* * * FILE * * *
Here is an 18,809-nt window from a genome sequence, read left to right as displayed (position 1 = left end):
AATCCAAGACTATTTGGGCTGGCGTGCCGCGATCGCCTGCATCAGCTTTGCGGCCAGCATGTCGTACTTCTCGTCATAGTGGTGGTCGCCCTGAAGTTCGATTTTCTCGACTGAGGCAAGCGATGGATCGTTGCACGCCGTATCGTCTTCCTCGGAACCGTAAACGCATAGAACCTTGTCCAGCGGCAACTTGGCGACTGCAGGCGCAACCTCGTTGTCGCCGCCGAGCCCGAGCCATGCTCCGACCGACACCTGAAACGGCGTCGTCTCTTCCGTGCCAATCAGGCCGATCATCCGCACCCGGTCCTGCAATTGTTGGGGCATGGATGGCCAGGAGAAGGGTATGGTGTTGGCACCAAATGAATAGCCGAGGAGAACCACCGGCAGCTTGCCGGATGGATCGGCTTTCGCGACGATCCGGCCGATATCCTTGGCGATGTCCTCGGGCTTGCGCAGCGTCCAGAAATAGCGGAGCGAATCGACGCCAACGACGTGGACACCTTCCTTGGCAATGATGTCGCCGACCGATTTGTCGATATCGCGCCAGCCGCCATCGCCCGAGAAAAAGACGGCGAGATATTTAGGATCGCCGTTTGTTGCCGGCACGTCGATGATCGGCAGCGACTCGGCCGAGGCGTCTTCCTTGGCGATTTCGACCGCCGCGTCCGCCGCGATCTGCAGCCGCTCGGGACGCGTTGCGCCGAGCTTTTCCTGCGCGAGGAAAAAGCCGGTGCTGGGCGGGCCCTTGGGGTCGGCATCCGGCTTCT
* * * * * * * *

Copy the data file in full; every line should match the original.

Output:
Here is an 18,809-nt window from a genome sequence, read left to right as displayed (position 1 = left end):
AATCCAAGACTATTTGGGCTGGCGTGCCGCGATCGCCTGCATCAGCTTTGCGGCCAGCATGTCGTACTTCTCGTCATAGTGGTGGTCGCCCTGAAGTTCGATTTTCTCGACTGAGGCAAGCGATGGATCGTTGCACGCCGTATCGTCTTCCTCGGAACCGTAAACGCATAGAACCTTGTCCAGCGGCAACTTGGCGACTGCAGGCGCAACCTCGTTGTCGCCGCCGAGCCCGAGCCATGCTCCGACCGACACCTGAAACGGCGTCGTCTCTTCCGTGCCAATCAGGCCGATCATCCGCACCCGGTCCTGCAATTGTTGGGGCATGGATGGCCAGGAGAAGGGTATGGTGTTGGCACCAAATGAATAGCCGAGGAGAACCACCGGCAGCTTGCCGGATGGATCGGCTTTCGCGACGATCCGGCCGATATCCTTGGCGATGTCCTCGGGCTTGCGCAGCGTCCAGAAATAGCGGAGCGAATCGACGCCAACGACGTGGACACCTTCCTTGGCAATGATGTCGCCGACCGATTTGTCGATATCGCGCCAGCCGCCATCGCCCGAGAAAAAGACGGCGAGATATTTAGGATCGCCGTTTGTTGCCGGCACGTCGATGATCGGCAGCGACTCGGCCGAGGCGTCTTCCTTGGCGATTTCGACCGCCGCGTCCGCCGCGATCTGCAGCCGCTCGGGACGCGTTGCGCCGAGCTTTTCCTGCGCGAGGAAAAAGCCGGTGCTGGGCGGGCCCTTGGGGTCGGCATCCGGCTTCT